You can survive without Flash. And now Adobe might have to

Apple has hired Adobe's CTO. Is this the death of Flash?

The Chief Technology Officer of Adobe, Kevin Lynch, has been hired by Apple to be the new VP of Technology. Is is time to start celebrating the death of Flash?

In his old job, Lynch was the chief proponent of Flash, developed by Macromedia, his old employers, before the company was bought by Adobe and he earned his CTO role. And that role, as time went by, consisted more and more of attacking the most outspoken anti-Flash company in technology: Apple.

When the iPhone was launched in 2007, it was mocked for not having Flash installed. Adobe could reasonably claim that, for a "full" web experience, you needed its software. Of course, in 2007, the idea of any smartphone being able to run the incredibly poorly engineered Flash software was pretty much laughable, and although some Android phones came out the year later with a mobile version of Flash, they largely vindicated Apple's decision. When the plugin was turned on, they ran slowly, crashed frequently, and hoovered up battery life at an alarming rate.

The real shots were fired in 2010, when the iPad was launched. Apple's vision for the iPad was clearly a full, PC-quality version of the web. And if that vision didn't have Flash in it, it never would.

But Lynch carried on fighting, writing shortly after the launch of the iPad that:

Some have been surprised at the lack of inclusion of Flash Player on a recent magical device. […]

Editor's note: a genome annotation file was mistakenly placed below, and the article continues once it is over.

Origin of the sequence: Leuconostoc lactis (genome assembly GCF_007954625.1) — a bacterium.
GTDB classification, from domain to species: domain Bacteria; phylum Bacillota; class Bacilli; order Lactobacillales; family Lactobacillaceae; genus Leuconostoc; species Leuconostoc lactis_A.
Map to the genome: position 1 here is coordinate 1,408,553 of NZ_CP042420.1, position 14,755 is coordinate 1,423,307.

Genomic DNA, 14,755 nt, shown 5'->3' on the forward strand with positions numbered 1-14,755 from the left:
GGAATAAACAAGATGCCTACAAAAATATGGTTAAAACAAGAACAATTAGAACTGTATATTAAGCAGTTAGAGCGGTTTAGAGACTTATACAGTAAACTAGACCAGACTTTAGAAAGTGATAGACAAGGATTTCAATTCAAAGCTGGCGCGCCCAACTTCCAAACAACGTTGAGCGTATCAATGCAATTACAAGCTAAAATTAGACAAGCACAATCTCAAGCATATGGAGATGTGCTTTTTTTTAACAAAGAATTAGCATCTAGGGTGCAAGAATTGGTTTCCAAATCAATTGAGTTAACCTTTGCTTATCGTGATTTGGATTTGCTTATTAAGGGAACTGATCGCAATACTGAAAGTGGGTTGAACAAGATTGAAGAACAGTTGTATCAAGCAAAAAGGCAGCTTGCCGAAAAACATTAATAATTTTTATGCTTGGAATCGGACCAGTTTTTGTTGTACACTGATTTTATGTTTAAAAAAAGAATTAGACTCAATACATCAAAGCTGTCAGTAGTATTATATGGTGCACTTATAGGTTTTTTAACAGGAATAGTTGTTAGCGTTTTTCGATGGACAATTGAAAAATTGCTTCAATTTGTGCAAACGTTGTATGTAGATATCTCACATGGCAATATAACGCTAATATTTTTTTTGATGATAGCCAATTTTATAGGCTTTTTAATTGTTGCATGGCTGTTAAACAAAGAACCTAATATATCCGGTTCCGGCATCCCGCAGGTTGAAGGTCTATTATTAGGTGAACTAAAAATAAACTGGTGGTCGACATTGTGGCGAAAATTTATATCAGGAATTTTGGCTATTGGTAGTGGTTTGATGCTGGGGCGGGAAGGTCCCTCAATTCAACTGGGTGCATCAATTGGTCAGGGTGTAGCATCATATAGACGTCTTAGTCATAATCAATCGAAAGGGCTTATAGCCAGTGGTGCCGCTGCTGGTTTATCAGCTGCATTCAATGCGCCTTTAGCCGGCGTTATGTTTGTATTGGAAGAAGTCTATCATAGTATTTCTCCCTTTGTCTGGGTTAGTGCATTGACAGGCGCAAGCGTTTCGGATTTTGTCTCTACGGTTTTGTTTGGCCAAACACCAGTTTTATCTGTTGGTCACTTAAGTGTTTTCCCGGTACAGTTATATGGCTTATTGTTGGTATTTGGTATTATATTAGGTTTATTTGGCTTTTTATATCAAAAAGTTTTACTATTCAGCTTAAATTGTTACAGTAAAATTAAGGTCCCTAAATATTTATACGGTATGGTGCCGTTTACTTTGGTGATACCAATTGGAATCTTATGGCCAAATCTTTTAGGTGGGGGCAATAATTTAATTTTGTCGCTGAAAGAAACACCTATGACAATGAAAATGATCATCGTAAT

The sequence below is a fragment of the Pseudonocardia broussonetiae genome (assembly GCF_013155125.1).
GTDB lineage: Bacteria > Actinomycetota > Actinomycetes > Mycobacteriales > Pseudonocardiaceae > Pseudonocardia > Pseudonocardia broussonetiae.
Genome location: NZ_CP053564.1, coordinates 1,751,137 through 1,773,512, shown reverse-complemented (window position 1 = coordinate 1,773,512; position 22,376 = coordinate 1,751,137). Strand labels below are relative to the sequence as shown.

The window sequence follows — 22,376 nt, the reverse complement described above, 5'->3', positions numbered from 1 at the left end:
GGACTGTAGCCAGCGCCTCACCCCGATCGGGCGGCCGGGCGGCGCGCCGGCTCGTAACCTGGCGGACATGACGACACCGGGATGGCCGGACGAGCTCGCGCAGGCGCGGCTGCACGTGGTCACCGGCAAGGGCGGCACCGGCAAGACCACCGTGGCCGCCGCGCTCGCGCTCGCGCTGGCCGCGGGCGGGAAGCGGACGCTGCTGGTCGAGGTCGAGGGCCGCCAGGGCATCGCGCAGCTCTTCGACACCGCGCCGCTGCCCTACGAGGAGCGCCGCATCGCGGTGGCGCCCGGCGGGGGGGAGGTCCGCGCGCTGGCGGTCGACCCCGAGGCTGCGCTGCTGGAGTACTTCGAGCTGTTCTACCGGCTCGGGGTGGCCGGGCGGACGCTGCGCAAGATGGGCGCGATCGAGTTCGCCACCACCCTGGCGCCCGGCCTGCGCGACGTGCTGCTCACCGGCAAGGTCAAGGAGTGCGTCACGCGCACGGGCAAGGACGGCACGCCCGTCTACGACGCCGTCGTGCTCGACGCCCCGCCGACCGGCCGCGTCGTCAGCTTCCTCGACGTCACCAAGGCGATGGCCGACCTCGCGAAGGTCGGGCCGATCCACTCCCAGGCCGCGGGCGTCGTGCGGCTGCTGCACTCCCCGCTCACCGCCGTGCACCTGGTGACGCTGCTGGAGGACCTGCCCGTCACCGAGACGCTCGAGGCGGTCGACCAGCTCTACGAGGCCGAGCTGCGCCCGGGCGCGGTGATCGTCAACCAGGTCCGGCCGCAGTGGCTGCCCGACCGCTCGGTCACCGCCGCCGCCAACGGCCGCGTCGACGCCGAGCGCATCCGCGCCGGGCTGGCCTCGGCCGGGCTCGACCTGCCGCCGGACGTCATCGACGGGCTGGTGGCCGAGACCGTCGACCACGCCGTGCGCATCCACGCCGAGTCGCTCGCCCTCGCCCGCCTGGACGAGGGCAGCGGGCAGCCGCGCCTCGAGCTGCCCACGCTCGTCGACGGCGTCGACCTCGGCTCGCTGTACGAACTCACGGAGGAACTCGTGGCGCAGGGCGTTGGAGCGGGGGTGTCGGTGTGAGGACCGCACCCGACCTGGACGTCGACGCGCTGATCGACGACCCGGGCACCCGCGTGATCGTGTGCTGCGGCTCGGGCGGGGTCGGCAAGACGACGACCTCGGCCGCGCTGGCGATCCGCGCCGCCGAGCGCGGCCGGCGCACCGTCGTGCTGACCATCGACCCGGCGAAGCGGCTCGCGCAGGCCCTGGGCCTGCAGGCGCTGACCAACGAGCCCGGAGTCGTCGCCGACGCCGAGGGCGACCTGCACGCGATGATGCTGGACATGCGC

We are now on the verge of delivering Flash Player 10.1 for smartphones with all but one of the top manufacturers. This includes Google’s Android, RIM’s Blackberry, Nokia, Palm Pre and many others across form factors including not only smartphones but also tablets, netbooks, and internet-connected TVs. Flash in the browser provides a competitive advantage to these devices because it will enable their customers to browse the whole Web.

Since then, Palm has gone bust, Google has dropped support for Flash, and Nokia has adopted Windows Phone for its smartphones – which doesn't have Flash. Only BlackBerry is left supporting the plugin, although even it turns Flash off by default. And if your last hope rests on BlackBerry, you may as well start price-matching undertakers now.

Because here's the secret: you don't need Flash. And that's not "you don't need Flash on mobile devices". Unless you play a whole bunch of Flash games – and I'm not judging you if you do (I am totally judging you if you do) – then uninstalling Flash Player will make your browser quicker, less crash-prone and less ad-heavy.

I haven't had Flash on my Mac for 6 months. Nearly every site that uses Flash only uses it for adverts. And more and more things which used to require Flash now have a fall-back which works on modern browsers. Almost every video site will now happily play video through HTML5, and the days of functionality being limited to flash for e-commerce are over. Embarassingly, the biggest exception is the BBC iPlayer, which still only plays Flash video.

So there are still times when Flash makes things easier, and my personal fallback is an installation of Chrome. Google uses its own Flash player, which means that you can have a browser which uses Flash without it infecting everything else – and without allowing any of Adobe's other crudware onto your system (yes, I'm looking at you, Adobe Updater).

But the real question is, if Lynch's legacy at Adobe is the slow death of one is its only consumer products, what does Apple want with him.

An advert taken out by Adobe in May 2010, aimed at convincing Apple to include Flash on the iPad. It failed. Photograph: Getty Images

Alex Hern is a technology reporter for the Guardian. He was formerly staff writer at the New Statesman. You should follow Alex on Twitter.

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If there’s no booze or naked women, what’s the point of being a footballer?

Peter Crouch came out with one of the wittiest football lines. When asked what he thought he would have been but for football, he replied: “A virgin.”